This storm season has been underwhelming, to say the least. Only 153 tornadoes have been reported this year, which is a little more than half of the normal value (Image 1).
What gives? Well, during the month of March, multiple cold frontal passages removed the rich, “high octane” moisture of the tropics (necessary for explosive supercell thunderstorm development) far from the Plains. Accordingly, storm chasers lamented, with some openly wondering whether or not to stick a fork into 2013. Thus, when a big upper trough appeared in the West in the long-range models (Image 2), chasers were thrown into a frenzy of spring-time excitement.
While the details about this system remain muddy – the big picture looks quite tantalizing. In particular, the global models suggest the development of a broad, strong upper-level low over the western United States that will induce strong, southerly low-level flow and associated moisture advection over the central U.S. Unlike previous events this year, the moisture quality looks quite decent – courtesy of a nice Caribbean fetch (dewpoints at or above 60 F, perhaps over 65 F at some locations, depending on the model; Image 3).
Given the mean westerly flow this spring – and drought conditions – the elevated mixed-layer also looks primed to create strong instability; indeed, the 12Z 3 April GFS forecast shows over 3500 j/kg in western Oklahoma/western north Texas by Monday evening (April 8th; Image 4).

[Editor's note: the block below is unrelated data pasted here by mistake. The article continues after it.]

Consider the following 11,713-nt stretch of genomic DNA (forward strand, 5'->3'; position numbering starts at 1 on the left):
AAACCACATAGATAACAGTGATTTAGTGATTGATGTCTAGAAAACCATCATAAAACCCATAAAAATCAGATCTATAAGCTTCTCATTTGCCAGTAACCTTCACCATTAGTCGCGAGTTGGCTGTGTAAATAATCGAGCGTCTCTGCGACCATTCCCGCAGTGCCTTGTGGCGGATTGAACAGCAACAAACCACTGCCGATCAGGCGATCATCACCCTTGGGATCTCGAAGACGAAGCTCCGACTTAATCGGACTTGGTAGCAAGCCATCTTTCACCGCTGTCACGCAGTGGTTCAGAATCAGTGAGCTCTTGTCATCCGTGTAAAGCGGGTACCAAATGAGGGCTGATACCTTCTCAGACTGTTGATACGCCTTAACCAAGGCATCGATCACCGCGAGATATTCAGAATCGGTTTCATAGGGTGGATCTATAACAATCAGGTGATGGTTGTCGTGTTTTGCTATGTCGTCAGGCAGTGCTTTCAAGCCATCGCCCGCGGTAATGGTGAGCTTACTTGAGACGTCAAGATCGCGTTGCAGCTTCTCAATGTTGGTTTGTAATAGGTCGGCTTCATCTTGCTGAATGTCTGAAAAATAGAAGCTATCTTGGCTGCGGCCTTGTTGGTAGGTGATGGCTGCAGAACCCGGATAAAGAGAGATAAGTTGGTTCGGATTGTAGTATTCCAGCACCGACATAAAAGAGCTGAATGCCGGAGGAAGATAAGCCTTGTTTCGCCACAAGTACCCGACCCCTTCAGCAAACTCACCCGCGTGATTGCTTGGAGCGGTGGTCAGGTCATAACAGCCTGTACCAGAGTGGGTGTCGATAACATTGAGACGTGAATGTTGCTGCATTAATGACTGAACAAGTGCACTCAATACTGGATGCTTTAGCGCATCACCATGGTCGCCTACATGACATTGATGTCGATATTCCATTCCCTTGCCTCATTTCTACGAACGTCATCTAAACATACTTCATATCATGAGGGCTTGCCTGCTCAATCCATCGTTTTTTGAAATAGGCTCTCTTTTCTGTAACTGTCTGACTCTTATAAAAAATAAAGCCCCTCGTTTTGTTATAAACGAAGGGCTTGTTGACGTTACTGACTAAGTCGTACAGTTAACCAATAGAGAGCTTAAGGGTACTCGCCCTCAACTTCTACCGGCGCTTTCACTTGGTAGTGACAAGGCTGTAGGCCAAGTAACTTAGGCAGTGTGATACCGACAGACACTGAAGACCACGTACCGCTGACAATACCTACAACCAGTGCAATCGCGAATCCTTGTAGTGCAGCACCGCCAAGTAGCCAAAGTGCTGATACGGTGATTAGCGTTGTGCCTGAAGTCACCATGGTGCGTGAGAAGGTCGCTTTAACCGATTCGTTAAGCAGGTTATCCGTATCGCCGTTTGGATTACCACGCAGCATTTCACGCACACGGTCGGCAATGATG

Nevertheless, the severity of the event remains uncertain. In particular, the timing of upper-tropospheric waves could be the difference between a decent chase day – and a major tornado outbreak. As usual, exiting waves would lead to less-than-ideal hodographs, while an entering wave would create the familiar “sickle-shaped” hodographs present during major outbreaks. In all likelihood, though, the timing of the waves won’t be resolved until the event is within 24 hours.
Also of some concern is the quality of the moisture return. While the GFS continues to insist on high-grade moisture (65 F isodrosotherm near the dryline by game time), the Euro is significantly less bullish (only lower 60s F Tds). Even if the Euro is correct, tornadoes would still be in the cards, though the event might be less significant (unless the wind fields are stronger than forecast). It will certainly be interesting to see which model is closer to reality – although we may not get a feel for this until the day before the potential event. We’ll see!